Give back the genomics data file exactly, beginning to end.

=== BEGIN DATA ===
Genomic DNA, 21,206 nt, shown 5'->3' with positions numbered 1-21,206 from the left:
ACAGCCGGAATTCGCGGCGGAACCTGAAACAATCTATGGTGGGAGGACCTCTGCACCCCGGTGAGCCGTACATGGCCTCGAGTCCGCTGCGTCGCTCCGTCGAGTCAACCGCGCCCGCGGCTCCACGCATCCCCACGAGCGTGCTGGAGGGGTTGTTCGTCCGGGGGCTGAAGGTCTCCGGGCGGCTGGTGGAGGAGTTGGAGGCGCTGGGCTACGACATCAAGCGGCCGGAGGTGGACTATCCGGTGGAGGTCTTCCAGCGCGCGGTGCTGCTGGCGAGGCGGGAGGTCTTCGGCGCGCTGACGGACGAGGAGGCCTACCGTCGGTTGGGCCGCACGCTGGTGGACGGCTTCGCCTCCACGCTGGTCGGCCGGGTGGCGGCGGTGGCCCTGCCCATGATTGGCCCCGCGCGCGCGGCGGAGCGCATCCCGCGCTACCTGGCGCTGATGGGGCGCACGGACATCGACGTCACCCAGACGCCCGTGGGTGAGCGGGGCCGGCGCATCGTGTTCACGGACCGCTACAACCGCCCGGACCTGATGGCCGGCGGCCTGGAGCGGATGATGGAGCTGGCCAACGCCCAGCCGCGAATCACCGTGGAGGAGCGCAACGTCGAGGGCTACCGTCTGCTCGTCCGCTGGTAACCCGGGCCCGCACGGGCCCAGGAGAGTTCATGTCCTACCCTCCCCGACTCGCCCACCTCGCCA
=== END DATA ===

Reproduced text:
Genomic DNA, 21,206 nt, shown 5'->3' with positions numbered 1-21,206 from the left:
ACAGCCGGAATTCGCGGCGGAACCTGAAACAATCTATGGTGGGAGGACCTCTGCACCCCGGTGAGCCGTACATGGCCTCGAGTCCGCTGCGTCGCTCCGTCGAGTCAACCGCGCCCGCGGCTCCACGCATCCCCACGAGCGTGCTGGAGGGGTTGTTCGTCCGGGGGCTGAAGGTCTCCGGGCGGCTGGTGGAGGAGTTGGAGGCGCTGGGCTACGACATCAAGCGGCCGGAGGTGGACTATCCGGTGGAGGTCTTCCAGCGCGCGGTGCTGCTGGCGAGGCGGGAGGTCTTCGGCGCGCTGACGGACGAGGAGGCCTACCGTCGGTTGGGCCGCACGCTGGTGGACGGCTTCGCCTCCACGCTGGTCGGCCGGGTGGCGGCGGTGGCCCTGCCCATGATTGGCCCCGCGCGCGCGGCGGAGCGCATCCCGCGCTACCTGGCGCTGATGGGGCGCACGGACATCGACGTCACCCAGACGCCCGTGGGTGAGCGGGGCCGGCGCATCGTGTTCACGGACCGCTACAACCGCCCGGACCTGATGGCCGGCGGCCTGGAGCGGATGATGGAGCTGGCCAACGCCCAGCCGCGAATCACCGTGGAGGAGCGCAACGTCGAGGGCTACCGTCTGCTCGTCCGCTGGTAACCCGGGCCCGCACGGGCCCAGGAGAGTTCATGTCCTACCCTCCCCGACTCGCCCACCTCGCCA